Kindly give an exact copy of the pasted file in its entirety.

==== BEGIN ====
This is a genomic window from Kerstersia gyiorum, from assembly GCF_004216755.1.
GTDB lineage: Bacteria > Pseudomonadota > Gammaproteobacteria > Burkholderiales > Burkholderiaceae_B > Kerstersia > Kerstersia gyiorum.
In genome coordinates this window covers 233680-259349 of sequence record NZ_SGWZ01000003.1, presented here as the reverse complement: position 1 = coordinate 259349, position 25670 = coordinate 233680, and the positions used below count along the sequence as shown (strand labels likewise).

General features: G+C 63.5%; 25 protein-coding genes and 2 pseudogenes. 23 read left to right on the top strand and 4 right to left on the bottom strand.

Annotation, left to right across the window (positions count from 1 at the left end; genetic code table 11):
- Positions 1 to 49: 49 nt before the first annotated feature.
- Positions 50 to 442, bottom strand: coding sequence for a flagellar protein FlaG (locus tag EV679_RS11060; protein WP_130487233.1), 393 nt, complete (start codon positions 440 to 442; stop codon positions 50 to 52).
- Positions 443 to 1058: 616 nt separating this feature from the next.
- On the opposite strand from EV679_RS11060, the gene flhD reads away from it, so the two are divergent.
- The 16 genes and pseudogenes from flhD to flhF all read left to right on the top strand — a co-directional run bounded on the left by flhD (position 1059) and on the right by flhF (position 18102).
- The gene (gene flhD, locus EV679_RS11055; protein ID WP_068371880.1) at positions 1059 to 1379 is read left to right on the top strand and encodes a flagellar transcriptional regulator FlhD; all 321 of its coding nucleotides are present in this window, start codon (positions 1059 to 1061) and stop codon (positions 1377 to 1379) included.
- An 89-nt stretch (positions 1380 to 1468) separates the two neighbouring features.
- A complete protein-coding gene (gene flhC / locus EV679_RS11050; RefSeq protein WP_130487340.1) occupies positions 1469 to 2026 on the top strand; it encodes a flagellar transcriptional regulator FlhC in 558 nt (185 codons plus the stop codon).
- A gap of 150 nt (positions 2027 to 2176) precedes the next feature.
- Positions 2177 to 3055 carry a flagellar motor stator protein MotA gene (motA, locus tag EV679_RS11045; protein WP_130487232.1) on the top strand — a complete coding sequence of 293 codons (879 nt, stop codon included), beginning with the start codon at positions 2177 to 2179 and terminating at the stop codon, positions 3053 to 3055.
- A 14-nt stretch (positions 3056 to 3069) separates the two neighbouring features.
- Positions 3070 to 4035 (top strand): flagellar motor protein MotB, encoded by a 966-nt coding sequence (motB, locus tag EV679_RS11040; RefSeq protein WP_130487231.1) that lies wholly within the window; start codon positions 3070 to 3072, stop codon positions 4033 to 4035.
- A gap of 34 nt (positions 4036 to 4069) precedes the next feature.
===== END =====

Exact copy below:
This is a genomic window from Kerstersia gyiorum, from assembly GCF_004216755.1.
GTDB lineage: Bacteria > Pseudomonadota > Gammaproteobacteria > Burkholderiales > Burkholderiaceae_B > Kerstersia > Kerstersia gyiorum.
In genome coordinates this window covers 233680-259349 of sequence record NZ_SGWZ01000003.1, presented here as the reverse complement: position 1 = coordinate 259349, position 25670 = coordinate 233680, and the positions used below count along the sequence as shown (strand labels likewise).

General features: G+C 63.5%; 25 protein-coding genes and 2 pseudogenes. 23 read left to right on the top strand and 4 right to left on the bottom strand.

Annotation, left to right across the window (positions count from 1 at the left end; genetic code table 11):
- Positions 1 to 49: 49 nt before the first annotated feature.
- Positions 50 to 442, bottom strand: coding sequence for a flagellar protein FlaG (locus tag EV679_RS11060; protein WP_130487233.1), 393 nt, complete (start codon positions 440 to 442; stop codon positions 50 to 52).
- Positions 443 to 1058: 616 nt separating this feature from the next.
- On the opposite strand from EV679_RS11060, the gene flhD reads away from it, so the two are divergent.
- The 16 genes and pseudogenes from flhD to flhF all read left to right on the top strand — a co-directional run bounded on the left by flhD (position 1059) and on the right by flhF (position 18102).
- The gene (gene flhD, locus EV679_RS11055; protein ID WP_068371880.1) at positions 1059 to 1379 is read left to right on the top strand and encodes a flagellar transcriptional regulator FlhD; all 321 of its coding nucleotides are present in this window, start codon (positions 1059 to 1061) and stop codon (positions 1377 to 1379) included.
- An 89-nt stretch (positions 1380 to 1468) separates the two neighbouring features.
- A complete protein-coding gene (gene flhC / locus EV679_RS11050; RefSeq protein WP_130487340.1) occupies positions 1469 to 2026 on the top strand; it encodes a flagellar transcriptional regulator FlhC in 558 nt (185 codons plus the stop codon).
- A gap of 150 nt (positions 2027 to 2176) precedes the next feature.
- Positions 2177 to 3055 carry a flagellar motor stator protein MotA gene (motA, locus tag EV679_RS11045; protein WP_130487232.1) on the top strand — a complete coding sequence of 293 codons (879 nt, stop codon included), beginning with the start codon at positions 2177 to 2179 and terminating at the stop codon, positions 3053 to 3055.
- A 14-nt stretch (positions 3056 to 3069) separates the two neighbouring features.
- Positions 3070 to 4035 (top strand): flagellar motor protein MotB, encoded by a 966-nt coding sequence (motB, locus tag EV679_RS11040; RefSeq protein WP_130487231.1) that lies wholly within the window; start codon positions 3070 to 3072, stop codon positions 4033 to 4035.
- A gap of 34 nt (positions 4036 to 4069) precedes the next feature.